The winner of the 54th BT Young Scientist & Technology Exhibition (BTYSTE) has been announced.
Simon Meehan, aged 15, a Transition Year student from Colaiste Choilm, Ballincollig in Co. Cork, has taken home the top prize for his project entitled "Investigation into the Antimicrobial effects of both aerial and root parts of selected plants against Staphylococcus’ aureus".
He won for his investigation into the medicinal qualities of plants in fighting disease.
The coveted prize was presented to the winner this evening in the BT Arena by Minister for Education Richard Bruton and Managing Director of BT Ireland, Shay Walsh.
Simon Meehan presented his project in the Biological and Ecological section of the Intermediate category.
The winner of the 54th BT Young Scientist & Technology Exhibition is SIMON MEEHAN TY Student from Colaiste Choilm in Cork for his project entitled “Investigation into the Antimicrobial effects of both aerial & root parts of selected plants against Staphylococcus aureus” pic.twitter.com/NuhWZdnoAo— BT Young Scientist (@BTYSTE) January 12, 2018
Simon selected nine locally sourced plants such as asparagus, nettles and blackberries to test for the presence of chemicals which could potentially be used to control bacterial infection.
The leaves of the blackberry plant were shown to contain a chemical which prevented the growth of different bacteria.
Simon’s award includes the largest prize fund yet of €7,500, the BTYSTE perpetual trophy and an exclusive trip to Bletchley Park in the UK, the infamous World War II coding centre.
Students from Colaiste Choilm cheer their classmate SIMON MEEHAN TY Student from Colaiste Choilm in Cork for his project entitled “Investigation into the Antimicrobial effects of both aerial & root parts of selected plants against Staphylococcus aureus” @colaistechoilm #btyste pic.twitter.com/O3DmEWig9j— BT Young Scientist (@BTYSTE) January 12, 2018
Also, and uniquely this year, the winner will have the opportunity to represent Ireland at the European Union Contest for Young Scientists, taking place in the RDS, Dublin in September.
It's only the second time in the 30-year history of the competition that Ireland will host this prominent international event.
Best group went to Harry Noblock, James Noblock and Oran O'Donoghue from Co.Kerry.
They investigated conformity and how minorities can influence it.
Minister Bruton said: "I’m delighted to be here at the BT Young Scientist & Technology Exhibition - it’s fantastic to see so many young people engaged and inspired by the STEM subjects and their application to real world problems.
"I would like to congratulate every student, teacher and school community involved for all their hard work during the year and especially this week. The Exhibition is a highlight for the education calendar every year."
Shay Walsh, Managing Director, BT Ireland said: "This year’s Exhibition has exceeded all expectations showcasing projects and innovations which are now, more than ever, pivotal for the future of our society.
"Our theme for this year’s exhibition is ‘It Starts Here’ – but this is only the beginning and it is vitally important that every student’s voyage of discovery does not end here.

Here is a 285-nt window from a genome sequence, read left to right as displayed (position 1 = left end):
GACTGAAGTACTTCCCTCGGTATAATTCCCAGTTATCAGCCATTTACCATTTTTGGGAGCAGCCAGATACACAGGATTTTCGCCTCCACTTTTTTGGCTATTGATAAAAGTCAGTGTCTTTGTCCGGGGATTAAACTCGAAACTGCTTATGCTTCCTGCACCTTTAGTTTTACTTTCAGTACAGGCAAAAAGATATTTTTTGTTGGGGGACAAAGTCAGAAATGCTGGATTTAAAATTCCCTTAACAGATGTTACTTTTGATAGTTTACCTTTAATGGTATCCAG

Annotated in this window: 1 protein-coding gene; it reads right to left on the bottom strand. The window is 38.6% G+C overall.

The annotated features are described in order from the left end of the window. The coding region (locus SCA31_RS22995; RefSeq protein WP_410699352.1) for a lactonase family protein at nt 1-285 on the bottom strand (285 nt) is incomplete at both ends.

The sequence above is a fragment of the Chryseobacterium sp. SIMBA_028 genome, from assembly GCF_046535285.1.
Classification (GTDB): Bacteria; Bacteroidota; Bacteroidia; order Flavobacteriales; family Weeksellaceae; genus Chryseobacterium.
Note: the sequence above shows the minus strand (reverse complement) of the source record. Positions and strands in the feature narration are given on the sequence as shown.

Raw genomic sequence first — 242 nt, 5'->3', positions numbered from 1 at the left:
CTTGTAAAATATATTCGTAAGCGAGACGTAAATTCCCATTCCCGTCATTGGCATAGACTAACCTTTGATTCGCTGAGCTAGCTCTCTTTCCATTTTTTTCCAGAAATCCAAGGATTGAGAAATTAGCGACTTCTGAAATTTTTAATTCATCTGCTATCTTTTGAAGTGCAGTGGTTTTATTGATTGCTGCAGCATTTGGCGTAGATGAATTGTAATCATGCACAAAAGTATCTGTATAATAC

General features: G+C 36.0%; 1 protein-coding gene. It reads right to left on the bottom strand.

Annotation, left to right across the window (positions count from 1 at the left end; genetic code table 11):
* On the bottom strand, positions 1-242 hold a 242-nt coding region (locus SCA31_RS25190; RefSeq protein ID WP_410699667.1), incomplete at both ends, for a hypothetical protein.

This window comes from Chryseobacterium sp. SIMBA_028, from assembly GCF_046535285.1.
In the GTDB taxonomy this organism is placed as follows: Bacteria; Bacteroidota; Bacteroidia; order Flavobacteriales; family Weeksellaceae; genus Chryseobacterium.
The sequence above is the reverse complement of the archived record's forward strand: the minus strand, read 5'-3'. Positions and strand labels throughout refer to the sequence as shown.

"I want to congratulate every student that entered, and Simon, our overall winner. Simon’s innovative skills and entrepreneurial approach are critical to research and development led companies like BT."
The award for Group winner went to James Knoblauch, Harry Knoblauch and Oran O’Donoghue, all aged 16 and 5th year students from St. Brendan’s College Killarney, Co. Kerry for their project entitled ‘An Investigation into Conformity and How Minorities Influence it’.
Group Winner Award goes to James Knoblauch, Harry Knoblauch & Oran O’Donoghue 5th Year students from St Brendan’s College Killarney for their project “An Investigation into Conformity & how minorities influence it” pic.twitter.com/Uhf9ixGufR— BT Young Scientist (@BTYSTE) January 12, 2018
The students were in the Social and Behavioural Category at Senior level. In two controlled psychology experiments, the project demonstrated how one person can influence the behaviour of others, using a unique approach to studying group dynamics, focusing on the influence of an individual within a group setting.
The Individual runner-up award was presented to Claire Gregg, aged 16, transition year student at Loreto College St. Stephens Green, Dublin for her project entitled ‘An Analysis of the Housing Shortage in Ireland using Agent-Based Modelling’.
@loretocollege Congratulations Claire Gregg TY student from Loreto College St Stephens Green Winner of the Individual Runner up Award. Her project “An Analysis of the Housing Shortage in Ireland using Agent Based Modelling”.— BT Young Scientist (@BTYSTE) January 12, 2018
Claire was in the Social Behavioural Sciences category at Intermediate level. Claire’s project addresses a significant challenge in society in an innovative, sophisticated way by modelling complex data on the housing shortage in Ireland. The model identifies the most salient factors affecting the Irish housing market by drawing on extensive data sources.
The Group runners-up award was presented to Darragh Twomey, Neil O’Leary and Andrew Heffernan, aged 16, transition year students at Colaiste Treasa, Kanturk, Co. Cork for their project entitled ‘Feeding 9.6 billion people by 2050’.
The students were in the Biological and Ecological Sciences category at Intermediate level. They carried out a field study to increase food production in a sustainable manner.
They treated barley with a specific strain of bacteria and found it increased the yield of varieties of the crop.